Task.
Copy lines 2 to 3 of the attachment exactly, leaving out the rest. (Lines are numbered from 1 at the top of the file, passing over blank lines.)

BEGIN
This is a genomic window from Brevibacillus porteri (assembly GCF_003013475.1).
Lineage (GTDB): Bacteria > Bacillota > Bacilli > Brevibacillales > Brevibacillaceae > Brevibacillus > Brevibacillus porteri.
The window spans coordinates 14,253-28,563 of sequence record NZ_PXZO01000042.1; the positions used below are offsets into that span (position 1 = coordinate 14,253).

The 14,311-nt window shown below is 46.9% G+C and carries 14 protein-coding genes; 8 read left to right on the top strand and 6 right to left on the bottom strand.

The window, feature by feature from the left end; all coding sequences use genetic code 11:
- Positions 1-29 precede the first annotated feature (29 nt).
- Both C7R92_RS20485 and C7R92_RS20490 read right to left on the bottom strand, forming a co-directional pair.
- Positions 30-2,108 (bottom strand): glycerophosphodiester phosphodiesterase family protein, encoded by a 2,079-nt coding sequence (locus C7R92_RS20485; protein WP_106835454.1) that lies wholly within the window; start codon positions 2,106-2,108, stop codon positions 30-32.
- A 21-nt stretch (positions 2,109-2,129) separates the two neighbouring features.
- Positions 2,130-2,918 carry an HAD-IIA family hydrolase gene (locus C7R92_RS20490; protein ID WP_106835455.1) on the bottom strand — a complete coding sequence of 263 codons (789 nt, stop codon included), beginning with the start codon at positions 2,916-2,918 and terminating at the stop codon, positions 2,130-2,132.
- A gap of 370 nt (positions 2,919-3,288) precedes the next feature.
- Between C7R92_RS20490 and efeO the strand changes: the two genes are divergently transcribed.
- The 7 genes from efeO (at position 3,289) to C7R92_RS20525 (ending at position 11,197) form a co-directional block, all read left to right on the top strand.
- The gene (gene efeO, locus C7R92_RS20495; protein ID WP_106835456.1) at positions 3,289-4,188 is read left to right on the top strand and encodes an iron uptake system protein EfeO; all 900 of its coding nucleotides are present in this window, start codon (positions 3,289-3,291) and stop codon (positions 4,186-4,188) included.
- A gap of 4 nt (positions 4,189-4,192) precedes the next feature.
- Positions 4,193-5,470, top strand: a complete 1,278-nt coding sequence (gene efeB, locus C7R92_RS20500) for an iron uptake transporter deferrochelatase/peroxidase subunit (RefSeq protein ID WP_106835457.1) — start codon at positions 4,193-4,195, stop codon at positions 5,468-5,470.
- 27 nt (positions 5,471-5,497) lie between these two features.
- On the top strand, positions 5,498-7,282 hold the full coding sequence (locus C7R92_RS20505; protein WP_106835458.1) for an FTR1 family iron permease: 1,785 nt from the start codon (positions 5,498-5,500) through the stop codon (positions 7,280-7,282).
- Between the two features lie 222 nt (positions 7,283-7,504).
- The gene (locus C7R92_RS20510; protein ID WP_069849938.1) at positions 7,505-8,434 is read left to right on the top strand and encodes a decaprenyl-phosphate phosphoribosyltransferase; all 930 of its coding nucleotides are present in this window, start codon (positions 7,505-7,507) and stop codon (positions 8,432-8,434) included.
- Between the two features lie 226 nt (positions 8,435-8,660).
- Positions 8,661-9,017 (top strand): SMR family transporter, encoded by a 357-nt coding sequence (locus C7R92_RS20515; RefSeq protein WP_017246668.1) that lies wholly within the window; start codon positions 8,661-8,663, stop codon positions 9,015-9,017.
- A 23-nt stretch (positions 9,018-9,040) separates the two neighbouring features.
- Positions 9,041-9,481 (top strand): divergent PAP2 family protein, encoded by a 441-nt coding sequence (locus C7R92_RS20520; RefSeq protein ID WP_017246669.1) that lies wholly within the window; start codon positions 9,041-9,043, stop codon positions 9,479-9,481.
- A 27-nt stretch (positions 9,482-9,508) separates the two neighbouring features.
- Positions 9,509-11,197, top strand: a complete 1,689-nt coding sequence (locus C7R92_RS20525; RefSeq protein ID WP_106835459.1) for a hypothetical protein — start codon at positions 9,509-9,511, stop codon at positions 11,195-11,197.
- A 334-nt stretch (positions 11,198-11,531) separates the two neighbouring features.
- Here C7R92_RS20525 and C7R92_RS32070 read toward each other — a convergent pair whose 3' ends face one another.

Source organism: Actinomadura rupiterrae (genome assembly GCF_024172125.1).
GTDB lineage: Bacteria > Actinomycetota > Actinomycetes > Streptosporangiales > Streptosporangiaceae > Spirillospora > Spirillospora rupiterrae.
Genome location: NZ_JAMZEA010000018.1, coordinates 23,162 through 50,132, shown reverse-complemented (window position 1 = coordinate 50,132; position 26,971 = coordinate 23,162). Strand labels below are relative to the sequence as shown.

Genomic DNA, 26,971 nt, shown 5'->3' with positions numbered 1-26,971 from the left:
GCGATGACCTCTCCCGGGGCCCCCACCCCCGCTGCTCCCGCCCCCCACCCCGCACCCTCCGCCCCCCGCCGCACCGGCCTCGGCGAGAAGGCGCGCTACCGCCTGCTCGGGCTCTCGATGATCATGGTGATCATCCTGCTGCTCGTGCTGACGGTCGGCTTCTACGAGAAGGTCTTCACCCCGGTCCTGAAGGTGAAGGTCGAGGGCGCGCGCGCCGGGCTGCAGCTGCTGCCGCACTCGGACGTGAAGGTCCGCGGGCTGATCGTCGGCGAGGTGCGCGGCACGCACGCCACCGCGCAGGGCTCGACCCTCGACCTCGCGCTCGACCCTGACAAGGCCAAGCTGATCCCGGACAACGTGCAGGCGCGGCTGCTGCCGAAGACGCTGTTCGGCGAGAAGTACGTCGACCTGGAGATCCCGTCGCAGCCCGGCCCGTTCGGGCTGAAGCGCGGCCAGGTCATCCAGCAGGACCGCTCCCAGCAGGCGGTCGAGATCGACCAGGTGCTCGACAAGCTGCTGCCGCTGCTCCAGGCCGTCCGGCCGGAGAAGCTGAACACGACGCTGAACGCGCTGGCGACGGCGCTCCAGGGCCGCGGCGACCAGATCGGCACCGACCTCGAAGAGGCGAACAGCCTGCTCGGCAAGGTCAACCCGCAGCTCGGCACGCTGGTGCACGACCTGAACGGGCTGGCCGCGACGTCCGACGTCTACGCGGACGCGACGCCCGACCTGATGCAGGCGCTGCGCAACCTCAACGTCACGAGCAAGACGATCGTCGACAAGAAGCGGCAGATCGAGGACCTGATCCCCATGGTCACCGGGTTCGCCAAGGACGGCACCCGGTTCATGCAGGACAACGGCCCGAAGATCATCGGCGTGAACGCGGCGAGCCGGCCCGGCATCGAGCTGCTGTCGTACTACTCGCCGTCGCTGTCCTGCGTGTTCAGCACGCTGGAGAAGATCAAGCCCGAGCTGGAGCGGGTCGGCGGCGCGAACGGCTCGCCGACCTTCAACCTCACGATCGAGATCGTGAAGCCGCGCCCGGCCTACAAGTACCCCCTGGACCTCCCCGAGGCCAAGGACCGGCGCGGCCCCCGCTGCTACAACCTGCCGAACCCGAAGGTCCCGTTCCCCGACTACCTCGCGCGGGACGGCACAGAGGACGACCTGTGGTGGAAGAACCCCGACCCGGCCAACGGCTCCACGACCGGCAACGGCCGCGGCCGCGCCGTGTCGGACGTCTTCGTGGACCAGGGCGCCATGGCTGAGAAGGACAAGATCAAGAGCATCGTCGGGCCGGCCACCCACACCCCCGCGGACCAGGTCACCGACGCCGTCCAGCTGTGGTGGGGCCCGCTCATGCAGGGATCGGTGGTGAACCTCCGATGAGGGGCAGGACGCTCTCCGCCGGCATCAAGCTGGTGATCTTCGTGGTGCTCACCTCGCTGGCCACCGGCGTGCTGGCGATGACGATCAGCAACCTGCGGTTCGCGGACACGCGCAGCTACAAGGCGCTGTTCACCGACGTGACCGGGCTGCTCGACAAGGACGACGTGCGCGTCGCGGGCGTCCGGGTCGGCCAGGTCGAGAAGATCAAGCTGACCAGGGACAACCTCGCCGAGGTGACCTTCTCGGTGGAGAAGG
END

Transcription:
Lineage (GTDB): Bacteria > Bacillota > Bacilli > Brevibacillales > Brevibacillaceae > Brevibacillus > Brevibacillus porteri.
The window spans coordinates 14,253-28,563 of sequence record NZ_PXZO01000042.1; the positions used below are offsets into that span (position 1 = coordinate 14,253).